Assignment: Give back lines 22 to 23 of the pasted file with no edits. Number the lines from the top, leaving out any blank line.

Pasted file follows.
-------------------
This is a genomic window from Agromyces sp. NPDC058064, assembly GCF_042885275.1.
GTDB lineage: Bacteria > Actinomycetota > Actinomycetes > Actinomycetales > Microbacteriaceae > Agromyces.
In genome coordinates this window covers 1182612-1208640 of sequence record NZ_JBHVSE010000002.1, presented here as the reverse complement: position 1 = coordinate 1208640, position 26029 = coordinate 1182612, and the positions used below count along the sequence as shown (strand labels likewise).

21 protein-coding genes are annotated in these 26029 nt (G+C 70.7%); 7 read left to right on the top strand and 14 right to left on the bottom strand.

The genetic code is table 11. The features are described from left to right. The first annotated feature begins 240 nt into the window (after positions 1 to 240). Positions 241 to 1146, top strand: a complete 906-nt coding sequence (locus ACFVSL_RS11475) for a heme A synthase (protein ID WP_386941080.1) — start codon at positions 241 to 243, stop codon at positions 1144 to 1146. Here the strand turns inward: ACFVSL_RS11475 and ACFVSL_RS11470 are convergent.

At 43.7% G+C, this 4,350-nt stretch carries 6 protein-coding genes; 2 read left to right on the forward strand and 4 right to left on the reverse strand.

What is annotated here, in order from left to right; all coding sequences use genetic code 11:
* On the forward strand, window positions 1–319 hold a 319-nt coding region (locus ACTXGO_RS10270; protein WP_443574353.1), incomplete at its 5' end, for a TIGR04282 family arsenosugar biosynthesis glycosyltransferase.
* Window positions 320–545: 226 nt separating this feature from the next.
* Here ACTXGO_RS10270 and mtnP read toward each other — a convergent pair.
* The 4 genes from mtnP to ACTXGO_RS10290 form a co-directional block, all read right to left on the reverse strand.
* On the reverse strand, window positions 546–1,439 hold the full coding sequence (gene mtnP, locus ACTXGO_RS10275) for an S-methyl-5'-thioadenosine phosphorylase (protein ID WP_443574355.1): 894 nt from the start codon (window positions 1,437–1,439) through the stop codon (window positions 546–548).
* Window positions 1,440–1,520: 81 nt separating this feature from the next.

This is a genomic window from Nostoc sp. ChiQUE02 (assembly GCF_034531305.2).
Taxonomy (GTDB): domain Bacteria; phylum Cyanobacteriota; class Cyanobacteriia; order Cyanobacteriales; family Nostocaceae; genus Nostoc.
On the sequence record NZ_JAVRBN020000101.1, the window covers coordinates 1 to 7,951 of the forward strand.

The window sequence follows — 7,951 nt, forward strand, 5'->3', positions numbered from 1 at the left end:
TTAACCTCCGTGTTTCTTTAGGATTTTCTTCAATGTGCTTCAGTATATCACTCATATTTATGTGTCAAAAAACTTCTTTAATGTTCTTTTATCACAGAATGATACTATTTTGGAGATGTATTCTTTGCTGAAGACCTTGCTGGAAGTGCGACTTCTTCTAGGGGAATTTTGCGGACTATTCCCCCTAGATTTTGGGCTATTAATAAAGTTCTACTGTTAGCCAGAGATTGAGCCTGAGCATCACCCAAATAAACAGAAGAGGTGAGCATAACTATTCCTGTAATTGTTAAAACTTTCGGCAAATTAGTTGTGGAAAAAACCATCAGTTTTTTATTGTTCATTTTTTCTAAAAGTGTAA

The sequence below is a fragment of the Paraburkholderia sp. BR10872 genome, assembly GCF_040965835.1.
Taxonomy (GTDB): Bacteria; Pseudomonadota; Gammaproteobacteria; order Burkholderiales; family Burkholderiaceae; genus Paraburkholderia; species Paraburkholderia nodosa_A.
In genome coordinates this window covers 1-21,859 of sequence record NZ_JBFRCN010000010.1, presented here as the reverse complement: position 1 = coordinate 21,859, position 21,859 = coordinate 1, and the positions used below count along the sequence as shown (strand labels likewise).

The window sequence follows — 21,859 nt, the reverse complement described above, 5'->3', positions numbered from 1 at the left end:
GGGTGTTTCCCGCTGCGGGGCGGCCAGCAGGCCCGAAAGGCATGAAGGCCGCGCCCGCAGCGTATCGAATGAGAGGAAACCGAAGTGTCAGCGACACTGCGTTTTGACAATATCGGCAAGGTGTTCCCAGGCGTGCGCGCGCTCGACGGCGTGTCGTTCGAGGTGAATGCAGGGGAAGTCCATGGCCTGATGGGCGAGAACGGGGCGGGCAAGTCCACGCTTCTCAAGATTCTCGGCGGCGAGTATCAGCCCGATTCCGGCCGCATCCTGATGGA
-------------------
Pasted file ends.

The window sequence follows — 21,859 nt, the reverse complement described above, 5'->3', positions numbered from 1 at the left end:
GGGTGTTTCCCGCTGCGGGGCGGCCAGCAGGCCCGAAAGGCATGAAGGCCGCGCCCGCAGCGTATCGAATGAGAGGAAACCGAAGTGTCAGCGACACTGCGTTTTGACAATATCGGCAAGGTGTTCCCAGGCGTGCGCGCGCTCGACGGCGTGTCGTTCGAGGTGAATGCAGGGGAAGTCCATGGCCTGATGGGCGAGAACGGGGCGGGCAAGTCCACGCTTCTCAAGATTCTCGGCGGCGAGTATCAGCCCGATTCCGGCCGCATCCTGATGGA